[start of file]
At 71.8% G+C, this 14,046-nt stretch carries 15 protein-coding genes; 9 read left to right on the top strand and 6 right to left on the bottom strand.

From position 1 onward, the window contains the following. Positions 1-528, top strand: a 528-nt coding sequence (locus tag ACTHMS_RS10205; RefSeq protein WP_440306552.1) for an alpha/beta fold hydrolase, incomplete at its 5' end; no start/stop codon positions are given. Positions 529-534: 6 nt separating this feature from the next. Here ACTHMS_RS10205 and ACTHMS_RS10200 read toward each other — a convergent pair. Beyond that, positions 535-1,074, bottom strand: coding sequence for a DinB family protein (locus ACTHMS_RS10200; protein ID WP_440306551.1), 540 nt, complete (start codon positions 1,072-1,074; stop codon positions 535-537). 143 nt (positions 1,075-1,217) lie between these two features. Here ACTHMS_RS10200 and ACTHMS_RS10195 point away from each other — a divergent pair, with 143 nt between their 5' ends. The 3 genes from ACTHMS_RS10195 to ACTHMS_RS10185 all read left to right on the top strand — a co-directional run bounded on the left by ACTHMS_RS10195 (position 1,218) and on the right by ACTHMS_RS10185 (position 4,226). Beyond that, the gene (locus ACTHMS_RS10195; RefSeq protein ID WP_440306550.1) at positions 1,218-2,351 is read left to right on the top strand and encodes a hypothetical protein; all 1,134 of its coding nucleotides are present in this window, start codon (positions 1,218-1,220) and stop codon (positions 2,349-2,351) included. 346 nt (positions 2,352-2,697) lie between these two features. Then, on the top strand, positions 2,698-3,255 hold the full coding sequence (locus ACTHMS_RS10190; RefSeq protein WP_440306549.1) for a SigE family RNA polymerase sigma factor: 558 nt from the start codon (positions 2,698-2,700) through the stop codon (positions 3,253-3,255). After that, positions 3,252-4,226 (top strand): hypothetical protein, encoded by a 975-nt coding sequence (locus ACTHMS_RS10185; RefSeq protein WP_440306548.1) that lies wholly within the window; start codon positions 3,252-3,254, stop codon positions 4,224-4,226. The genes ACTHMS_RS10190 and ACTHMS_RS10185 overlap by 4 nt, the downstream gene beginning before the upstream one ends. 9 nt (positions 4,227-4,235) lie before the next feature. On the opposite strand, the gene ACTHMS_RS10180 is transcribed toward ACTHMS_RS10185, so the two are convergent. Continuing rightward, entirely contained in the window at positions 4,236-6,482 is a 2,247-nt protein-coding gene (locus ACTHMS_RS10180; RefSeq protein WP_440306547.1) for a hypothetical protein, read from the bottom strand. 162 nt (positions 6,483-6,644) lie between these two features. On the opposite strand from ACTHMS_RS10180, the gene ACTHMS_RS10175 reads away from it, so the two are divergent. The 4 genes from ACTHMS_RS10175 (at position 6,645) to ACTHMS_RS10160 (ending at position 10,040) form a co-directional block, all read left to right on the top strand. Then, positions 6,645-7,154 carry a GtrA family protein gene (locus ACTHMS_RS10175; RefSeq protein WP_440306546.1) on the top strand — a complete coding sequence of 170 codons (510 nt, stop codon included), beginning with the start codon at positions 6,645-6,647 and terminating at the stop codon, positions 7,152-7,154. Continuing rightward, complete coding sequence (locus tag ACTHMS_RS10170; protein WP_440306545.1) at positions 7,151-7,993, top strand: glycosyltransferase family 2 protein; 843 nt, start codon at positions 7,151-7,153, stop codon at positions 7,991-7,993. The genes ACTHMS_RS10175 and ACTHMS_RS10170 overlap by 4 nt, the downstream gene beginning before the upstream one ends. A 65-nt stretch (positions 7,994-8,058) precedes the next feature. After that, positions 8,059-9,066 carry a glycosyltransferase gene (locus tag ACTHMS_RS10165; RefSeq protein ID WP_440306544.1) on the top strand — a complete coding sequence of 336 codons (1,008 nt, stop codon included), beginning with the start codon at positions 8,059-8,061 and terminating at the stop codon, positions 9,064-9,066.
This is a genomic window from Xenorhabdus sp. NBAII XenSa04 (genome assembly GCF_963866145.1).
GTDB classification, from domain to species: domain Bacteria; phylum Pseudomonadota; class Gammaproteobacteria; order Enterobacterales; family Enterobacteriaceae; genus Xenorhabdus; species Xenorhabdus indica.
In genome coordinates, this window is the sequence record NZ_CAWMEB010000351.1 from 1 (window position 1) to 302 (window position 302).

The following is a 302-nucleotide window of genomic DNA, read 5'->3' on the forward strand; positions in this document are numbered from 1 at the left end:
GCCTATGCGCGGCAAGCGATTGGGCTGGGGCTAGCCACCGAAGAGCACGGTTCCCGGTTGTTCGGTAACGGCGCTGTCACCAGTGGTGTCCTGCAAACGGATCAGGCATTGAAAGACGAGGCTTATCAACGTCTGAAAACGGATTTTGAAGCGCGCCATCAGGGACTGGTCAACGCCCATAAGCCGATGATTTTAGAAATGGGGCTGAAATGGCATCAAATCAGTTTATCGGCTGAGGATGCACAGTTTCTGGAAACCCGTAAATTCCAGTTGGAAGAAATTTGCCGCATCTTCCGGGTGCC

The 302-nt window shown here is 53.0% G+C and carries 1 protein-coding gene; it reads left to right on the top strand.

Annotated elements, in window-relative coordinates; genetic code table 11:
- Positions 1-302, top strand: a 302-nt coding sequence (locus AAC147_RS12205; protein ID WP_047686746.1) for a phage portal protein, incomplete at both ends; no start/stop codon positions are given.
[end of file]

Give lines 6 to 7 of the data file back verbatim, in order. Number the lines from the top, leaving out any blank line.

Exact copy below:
The following is a 302-nucleotide window of genomic DNA, read 5'->3' on the forward strand; positions in this document are numbered from 1 at the left end:
GCCTATGCGCGGCAAGCGATTGGGCTGGGGCTAGCCACCGAAGAGCACGGTTCCCGGTTGTTCGGTAACGGCGCTGTCACCAGTGGTGTCCTGCAAACGGATCAGGCATTGAAAGACGAGGCTTATCAACGTCTGAAAACGGATTTTGAAGCGCGCCATCAGGGACTGGTCAACGCCCATAAGCCGATGATTTTAGAAATGGGGCTGAAATGGCATCAAATCAGTTTATCGGCTGAGGATGCACAGTTTCTGGAAACCCGTAAATTCCAGTTGGAAGAAATTTGCCGCATCTTCCGGGTGCC